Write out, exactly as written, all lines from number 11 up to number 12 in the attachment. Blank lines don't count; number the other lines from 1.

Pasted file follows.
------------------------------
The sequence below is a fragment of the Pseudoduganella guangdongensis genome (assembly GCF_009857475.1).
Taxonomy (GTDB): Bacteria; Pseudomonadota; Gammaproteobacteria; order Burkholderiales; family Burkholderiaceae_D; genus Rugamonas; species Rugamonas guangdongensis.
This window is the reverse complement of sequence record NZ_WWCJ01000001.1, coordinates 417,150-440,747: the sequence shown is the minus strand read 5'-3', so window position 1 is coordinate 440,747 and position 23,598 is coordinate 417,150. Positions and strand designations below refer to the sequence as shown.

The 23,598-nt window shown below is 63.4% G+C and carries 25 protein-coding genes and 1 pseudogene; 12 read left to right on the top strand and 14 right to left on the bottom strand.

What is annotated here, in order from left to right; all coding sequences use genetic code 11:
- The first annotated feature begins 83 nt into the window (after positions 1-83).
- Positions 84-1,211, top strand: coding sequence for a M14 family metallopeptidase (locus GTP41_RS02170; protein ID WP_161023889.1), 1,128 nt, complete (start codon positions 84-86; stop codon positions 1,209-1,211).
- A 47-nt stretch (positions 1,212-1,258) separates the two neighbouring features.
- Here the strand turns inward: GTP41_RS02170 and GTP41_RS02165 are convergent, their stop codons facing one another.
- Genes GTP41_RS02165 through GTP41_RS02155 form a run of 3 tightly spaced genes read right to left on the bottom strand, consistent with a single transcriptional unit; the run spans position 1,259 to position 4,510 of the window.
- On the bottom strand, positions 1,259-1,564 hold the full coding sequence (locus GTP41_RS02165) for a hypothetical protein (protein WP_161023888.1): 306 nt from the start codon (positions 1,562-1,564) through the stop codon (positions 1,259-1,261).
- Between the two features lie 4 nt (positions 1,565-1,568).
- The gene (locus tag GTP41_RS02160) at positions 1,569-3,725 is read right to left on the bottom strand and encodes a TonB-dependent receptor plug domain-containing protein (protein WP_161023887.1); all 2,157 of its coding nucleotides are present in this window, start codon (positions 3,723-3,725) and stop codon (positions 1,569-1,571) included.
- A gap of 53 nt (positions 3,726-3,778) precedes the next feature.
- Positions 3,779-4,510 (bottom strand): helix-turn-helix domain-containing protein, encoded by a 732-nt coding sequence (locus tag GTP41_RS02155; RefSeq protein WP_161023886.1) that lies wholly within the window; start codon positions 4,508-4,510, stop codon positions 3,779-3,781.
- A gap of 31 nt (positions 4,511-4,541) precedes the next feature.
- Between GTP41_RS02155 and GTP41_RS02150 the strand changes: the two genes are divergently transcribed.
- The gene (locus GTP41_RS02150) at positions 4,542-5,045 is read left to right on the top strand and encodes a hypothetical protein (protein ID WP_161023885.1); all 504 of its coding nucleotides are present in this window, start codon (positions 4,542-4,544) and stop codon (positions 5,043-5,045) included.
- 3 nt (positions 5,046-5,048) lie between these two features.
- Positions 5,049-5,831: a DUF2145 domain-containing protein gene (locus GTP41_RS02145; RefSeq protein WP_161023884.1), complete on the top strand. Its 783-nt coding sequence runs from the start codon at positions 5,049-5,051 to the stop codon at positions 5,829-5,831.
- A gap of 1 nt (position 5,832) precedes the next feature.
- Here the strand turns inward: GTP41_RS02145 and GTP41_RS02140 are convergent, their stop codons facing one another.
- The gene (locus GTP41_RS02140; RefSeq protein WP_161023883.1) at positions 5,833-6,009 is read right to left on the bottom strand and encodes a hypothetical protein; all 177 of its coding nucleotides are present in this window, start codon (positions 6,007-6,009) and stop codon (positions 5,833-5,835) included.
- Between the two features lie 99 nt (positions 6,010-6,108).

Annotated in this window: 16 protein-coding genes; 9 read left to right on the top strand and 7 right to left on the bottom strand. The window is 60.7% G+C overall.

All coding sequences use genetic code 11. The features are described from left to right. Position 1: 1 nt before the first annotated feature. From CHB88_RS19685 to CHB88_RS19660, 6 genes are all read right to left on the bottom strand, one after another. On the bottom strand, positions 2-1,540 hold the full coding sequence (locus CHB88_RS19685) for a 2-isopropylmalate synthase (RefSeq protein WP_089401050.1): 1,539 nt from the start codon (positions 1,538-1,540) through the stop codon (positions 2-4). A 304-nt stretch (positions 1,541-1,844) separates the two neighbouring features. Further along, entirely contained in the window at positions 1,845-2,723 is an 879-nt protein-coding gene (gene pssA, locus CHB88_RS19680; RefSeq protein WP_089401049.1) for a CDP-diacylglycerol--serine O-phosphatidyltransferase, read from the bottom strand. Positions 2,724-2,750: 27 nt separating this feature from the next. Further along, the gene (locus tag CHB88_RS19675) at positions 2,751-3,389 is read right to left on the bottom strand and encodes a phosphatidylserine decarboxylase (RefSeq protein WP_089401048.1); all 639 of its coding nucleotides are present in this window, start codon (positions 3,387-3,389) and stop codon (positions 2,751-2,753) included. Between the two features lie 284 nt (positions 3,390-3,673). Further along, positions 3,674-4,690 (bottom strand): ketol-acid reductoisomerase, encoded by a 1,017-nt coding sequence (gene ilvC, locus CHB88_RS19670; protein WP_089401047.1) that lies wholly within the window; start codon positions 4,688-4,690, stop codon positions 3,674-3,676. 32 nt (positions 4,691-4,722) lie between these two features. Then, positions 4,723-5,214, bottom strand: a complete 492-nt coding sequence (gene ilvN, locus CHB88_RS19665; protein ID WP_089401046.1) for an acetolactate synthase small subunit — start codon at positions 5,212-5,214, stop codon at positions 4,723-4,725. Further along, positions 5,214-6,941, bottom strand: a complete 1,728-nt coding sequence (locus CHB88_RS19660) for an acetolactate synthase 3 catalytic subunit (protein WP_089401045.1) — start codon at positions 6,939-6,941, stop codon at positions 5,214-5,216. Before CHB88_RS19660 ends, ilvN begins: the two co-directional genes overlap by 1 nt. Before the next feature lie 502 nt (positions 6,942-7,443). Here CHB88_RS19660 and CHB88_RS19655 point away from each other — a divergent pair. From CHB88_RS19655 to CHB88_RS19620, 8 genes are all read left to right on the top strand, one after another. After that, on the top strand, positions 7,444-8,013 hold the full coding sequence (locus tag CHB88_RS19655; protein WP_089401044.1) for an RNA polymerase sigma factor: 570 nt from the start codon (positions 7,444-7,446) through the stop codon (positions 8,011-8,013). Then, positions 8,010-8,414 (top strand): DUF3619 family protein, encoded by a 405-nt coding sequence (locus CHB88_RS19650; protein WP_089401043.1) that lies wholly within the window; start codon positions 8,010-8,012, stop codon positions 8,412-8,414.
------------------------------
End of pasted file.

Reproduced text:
- On the bottom strand, positions 1,259-1,564 hold the full coding sequence (locus GTP41_RS02165) for a hypothetical protein (protein WP_161023888.1): 306 nt from the start codon (positions 1,562-1,564) through the stop codon (positions 1,259-1,261).
- Between the two features lie 4 nt (positions 1,565-1,568).